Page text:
Magazine article New Statesman (1996)

On a Vote and a Prayer: How Well-Motivated Evangelical Faith Groups Could Influence the Outcome of the Next General Election

Magazine article New Statesman (1996)

On a Vote and a Prayer: How Well-Motivated Evangelical Faith Groups Could Influence the Outcome of the Next General Election

Article excerpt

Luton South in Bedfordshire is not the most glamorous of constituencies, but in every election from 1951 onwards it went to the party that formed the government. It was, in the words of the trade, a "bellwether". What was good for Luton South was good for the rest of Britain.

Then came 2010 and Lutonians ruined everything. They voted Labour when the country didn't and were bellwethers no longer, just ordinary voters again. In losing statistical prestige, however, they gained something more interesting. Their constituency bore witness to the kind of power organised religion can have if mobilised behind one of the parties.

Before the last election, the local Labour Party in Luton was in trouble. Not only did it have to overcome the unpopularity of Gordon Brown, it had the added disadvantage of having been represented by Margaret Moran. Moran had enthusiastically backed the Iraq war and then became one of the most egregious abusers of the parliamentary expenses system. She had been deselected, but residual unpopularity would surely doom any successor. As if that wasn't tough enough, the television presenter Esther Rantzen chose to run in Luton South, too, attracting much publicity.

Labour's central office in effect gave up. Over the course of the campaign, the Conservatives spent almost half as much again as the incumbents, and Rantzen and the Lib Dems were not far behind. When all the spending was tallied up, every vote in Luton South cost more than 3[pounds sterling]--the most expensive in the country.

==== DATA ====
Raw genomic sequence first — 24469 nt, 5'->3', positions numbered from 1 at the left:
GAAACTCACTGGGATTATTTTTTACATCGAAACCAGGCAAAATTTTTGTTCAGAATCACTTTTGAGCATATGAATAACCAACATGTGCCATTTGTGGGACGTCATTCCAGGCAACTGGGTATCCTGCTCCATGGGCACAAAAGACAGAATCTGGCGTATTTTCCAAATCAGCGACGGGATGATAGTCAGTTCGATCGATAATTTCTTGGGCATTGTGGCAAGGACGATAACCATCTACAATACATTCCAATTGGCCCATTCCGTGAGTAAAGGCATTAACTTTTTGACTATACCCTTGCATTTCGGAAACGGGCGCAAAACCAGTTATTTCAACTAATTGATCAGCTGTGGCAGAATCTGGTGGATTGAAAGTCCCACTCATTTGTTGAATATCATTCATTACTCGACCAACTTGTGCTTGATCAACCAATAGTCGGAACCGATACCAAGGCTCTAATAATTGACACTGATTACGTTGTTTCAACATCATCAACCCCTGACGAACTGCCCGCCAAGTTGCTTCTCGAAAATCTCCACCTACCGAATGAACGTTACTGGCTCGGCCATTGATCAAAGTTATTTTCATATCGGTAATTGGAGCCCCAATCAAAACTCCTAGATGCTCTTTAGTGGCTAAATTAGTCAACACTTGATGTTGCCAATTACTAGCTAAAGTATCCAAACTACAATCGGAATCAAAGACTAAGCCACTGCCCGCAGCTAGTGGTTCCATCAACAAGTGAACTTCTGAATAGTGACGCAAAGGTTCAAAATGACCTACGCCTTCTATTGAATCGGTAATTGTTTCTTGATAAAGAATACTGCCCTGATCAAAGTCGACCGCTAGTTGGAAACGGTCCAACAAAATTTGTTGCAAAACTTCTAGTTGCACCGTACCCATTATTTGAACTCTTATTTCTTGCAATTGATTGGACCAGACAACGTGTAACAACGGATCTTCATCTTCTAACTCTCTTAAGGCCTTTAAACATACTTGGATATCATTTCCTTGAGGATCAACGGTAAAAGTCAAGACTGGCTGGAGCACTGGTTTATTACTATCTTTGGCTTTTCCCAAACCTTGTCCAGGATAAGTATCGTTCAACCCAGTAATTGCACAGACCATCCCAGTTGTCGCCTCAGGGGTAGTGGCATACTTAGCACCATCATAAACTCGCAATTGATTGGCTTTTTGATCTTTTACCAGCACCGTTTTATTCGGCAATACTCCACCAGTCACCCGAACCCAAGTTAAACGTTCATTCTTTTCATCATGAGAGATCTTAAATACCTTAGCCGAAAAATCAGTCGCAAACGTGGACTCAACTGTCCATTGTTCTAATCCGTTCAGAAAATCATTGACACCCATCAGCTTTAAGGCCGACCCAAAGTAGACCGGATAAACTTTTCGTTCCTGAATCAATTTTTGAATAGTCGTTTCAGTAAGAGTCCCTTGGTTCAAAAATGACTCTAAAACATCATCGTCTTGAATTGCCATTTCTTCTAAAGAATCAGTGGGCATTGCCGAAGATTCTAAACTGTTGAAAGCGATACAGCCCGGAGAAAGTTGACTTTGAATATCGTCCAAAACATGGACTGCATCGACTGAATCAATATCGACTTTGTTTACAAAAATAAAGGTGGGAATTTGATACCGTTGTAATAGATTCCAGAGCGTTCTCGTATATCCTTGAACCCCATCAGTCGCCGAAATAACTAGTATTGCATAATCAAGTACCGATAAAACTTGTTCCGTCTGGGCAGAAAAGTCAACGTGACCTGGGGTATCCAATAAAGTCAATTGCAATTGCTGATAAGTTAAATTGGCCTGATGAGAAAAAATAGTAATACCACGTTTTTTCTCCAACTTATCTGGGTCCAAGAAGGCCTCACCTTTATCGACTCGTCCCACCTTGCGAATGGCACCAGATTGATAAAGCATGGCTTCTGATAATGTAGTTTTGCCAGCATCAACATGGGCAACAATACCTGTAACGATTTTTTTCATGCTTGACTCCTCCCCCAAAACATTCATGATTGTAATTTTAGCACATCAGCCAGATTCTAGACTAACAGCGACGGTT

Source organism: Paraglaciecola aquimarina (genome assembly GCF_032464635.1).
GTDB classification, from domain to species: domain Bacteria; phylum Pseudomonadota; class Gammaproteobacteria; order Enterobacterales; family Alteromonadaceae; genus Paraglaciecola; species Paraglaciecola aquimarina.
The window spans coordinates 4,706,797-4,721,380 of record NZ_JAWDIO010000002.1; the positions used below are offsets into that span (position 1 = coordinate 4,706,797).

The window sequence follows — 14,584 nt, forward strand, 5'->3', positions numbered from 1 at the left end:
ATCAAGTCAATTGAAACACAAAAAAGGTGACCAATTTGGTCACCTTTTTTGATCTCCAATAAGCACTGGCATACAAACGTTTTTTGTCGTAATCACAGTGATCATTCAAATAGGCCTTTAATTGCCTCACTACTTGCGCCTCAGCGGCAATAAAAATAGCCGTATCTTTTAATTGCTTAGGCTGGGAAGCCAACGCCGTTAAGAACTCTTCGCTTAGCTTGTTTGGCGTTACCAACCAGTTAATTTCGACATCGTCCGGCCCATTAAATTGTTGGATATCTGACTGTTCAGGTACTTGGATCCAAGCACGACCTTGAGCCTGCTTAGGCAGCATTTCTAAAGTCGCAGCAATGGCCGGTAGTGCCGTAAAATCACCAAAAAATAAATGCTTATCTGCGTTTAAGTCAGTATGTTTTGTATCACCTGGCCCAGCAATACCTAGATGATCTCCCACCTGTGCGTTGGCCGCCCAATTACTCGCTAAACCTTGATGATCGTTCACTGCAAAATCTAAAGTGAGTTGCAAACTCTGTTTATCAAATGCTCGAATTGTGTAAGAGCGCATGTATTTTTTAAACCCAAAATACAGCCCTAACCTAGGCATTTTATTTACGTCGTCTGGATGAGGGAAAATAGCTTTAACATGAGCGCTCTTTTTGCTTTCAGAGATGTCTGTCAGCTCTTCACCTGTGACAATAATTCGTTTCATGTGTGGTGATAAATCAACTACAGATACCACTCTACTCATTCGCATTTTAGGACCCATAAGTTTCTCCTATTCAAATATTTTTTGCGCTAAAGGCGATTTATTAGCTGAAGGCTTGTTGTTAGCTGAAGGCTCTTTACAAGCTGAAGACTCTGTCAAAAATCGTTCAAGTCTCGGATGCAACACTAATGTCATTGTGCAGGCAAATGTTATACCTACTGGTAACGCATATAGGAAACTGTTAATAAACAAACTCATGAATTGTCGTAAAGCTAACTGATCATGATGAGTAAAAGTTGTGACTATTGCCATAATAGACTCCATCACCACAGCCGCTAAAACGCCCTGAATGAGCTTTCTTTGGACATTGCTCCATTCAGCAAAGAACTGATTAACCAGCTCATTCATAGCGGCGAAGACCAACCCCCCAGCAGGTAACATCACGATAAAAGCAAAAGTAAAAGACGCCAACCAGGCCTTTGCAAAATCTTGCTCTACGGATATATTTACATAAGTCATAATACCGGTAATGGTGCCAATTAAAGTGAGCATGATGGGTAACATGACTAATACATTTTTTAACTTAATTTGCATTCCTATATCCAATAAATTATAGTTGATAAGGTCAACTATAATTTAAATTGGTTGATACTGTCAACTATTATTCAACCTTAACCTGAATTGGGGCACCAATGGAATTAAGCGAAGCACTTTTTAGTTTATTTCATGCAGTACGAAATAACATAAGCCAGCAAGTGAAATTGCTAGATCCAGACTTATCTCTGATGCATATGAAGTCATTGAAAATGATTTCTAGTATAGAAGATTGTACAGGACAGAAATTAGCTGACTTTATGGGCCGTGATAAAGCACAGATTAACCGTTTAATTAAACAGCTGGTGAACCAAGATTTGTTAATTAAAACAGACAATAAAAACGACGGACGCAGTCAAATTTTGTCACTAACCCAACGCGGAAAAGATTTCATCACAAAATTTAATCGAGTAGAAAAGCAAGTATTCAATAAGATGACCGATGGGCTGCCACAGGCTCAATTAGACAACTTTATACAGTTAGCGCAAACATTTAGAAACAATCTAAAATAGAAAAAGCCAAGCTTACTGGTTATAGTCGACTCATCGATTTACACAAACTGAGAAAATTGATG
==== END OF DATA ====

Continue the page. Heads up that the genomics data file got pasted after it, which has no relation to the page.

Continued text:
Into this hostile arena walked Gavin Shuker, Labour's 28-year-old candidate, a Luton boy with no political experience. He had alienated many leading figures in the local party: first, by putting himself forward from outside the constituency's usual hierarchy; and second, by winning selection (by just two votes).

"The party chair's first words were: 'You have just lost us Luton South,'" Shuker told me over coffee at a cafe near Luton train station, where we were joined by Fiona Green, leader of the "broadly evangelical, broadly charismatic" City Life Church in the town, and John Whittaker, the current chair of the local Labour Party, who is another member of the congregation. Shuker led the church until his selection as candidate.

Labour does not "do God", in the words of Alastair Campbell, but this group of believers does, and they won the party the seat. With minimal funding from the centre, and no expectation of victory, they created a strategy on the fly.

In hours spent on doorsteps, they realised that techniques honed telling sceptics about their faith worked well on potential voters, too. Often that involved "sucking up" a voter's 15-minute rant about Moran's expenses and the Iraq war, but it also made a lot of friends. Or, as Whittaker put it: "We worked our arses off for five months knocking on doors." Green recalled: "You do not expect people to change their minds on the doorstep but they did. It was amazing."

On the eve of the poll, bookies were offering odds of 5/1 against the Labour candidate, but the team was right to be confident. Turnout was up 11 per cent on 2005. Labour's percentage share declined, but the swing against it was below average. Shuker won and Rantzen lost her deposit. The two Luton seats are now Labour's only representation in eastern England.

"When I came into parliament, I had about ten MPs who came up to me to say their second-favourite result was Luton South," Shuker said. "The party had written off the seat and I genuinely don't think we could have held on to it if we hadn't done what we did." In short, a small, tight-knit group of politicised believers took on the combined spending power of the Tory party and a celebrity, and won. The question is whether this is a one-off, or something that can be repeated elsewhere.

"When I was leading at church, I was thinking: how do I build a church with people who do not go to church? …

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